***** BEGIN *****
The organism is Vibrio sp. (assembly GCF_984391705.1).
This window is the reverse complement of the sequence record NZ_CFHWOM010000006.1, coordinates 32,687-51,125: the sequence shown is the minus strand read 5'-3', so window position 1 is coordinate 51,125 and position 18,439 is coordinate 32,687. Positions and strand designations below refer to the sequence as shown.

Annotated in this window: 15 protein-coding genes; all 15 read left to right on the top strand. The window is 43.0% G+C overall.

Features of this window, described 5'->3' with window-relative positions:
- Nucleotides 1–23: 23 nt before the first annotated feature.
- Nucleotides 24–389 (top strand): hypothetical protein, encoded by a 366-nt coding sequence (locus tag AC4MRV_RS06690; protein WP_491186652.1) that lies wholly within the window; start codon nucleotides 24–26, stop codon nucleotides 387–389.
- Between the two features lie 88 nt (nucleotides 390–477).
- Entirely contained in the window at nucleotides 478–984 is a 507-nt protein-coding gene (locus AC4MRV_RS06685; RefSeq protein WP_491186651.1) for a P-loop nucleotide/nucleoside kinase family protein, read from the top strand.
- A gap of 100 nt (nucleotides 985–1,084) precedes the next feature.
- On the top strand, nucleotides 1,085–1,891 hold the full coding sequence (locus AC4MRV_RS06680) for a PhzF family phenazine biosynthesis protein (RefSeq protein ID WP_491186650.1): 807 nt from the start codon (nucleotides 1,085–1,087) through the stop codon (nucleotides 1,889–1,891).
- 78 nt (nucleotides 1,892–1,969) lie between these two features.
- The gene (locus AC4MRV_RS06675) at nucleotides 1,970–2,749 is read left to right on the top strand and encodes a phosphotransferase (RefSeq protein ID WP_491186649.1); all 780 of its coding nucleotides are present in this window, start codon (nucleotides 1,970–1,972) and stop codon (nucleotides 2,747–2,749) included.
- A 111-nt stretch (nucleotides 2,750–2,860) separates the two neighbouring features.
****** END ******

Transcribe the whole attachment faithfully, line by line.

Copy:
The organism is Vibrio sp. (assembly GCF_984391705.1).
This window is the reverse complement of the sequence record NZ_CFHWOM010000006.1, coordinates 32,687-51,125: the sequence shown is the minus strand read 5'-3', so window position 1 is coordinate 51,125 and position 18,439 is coordinate 32,687. Positions and strand designations below refer to the sequence as shown.

Annotated in this window: 15 protein-coding genes; all 15 read left to right on the top strand. The window is 43.0% G+C overall.

Features of this window, described 5'->3' with window-relative positions:
- Nucleotides 1–23: 23 nt before the first annotated feature.
- Nucleotides 24–389 (top strand): hypothetical protein, encoded by a 366-nt coding sequence (locus tag AC4MRV_RS06690; protein WP_491186652.1) that lies wholly within the window; start codon nucleotides 24–26, stop codon nucleotides 387–389.
- Between the two features lie 88 nt (nucleotides 390–477).
- Entirely contained in the window at nucleotides 478–984 is a 507-nt protein-coding gene (locus AC4MRV_RS06685; RefSeq protein WP_491186651.1) for a P-loop nucleotide/nucleoside kinase family protein, read from the top strand.
- A gap of 100 nt (nucleotides 985–1,084) precedes the next feature.
- On the top strand, nucleotides 1,085–1,891 hold the full coding sequence (locus AC4MRV_RS06680) for a PhzF family phenazine biosynthesis protein (RefSeq protein ID WP_491186650.1): 807 nt from the start codon (nucleotides 1,085–1,087) through the stop codon (nucleotides 1,889–1,891).
- 78 nt (nucleotides 1,892–1,969) lie between these two features.
- The gene (locus AC4MRV_RS06675) at nucleotides 1,970–2,749 is read left to right on the top strand and encodes a phosphotransferase (RefSeq protein ID WP_491186649.1); all 780 of its coding nucleotides are present in this window, start codon (nucleotides 1,970–1,972) and stop codon (nucleotides 2,747–2,749) included.
- A 111-nt stretch (nucleotides 2,750–2,860) separates the two neighbouring features.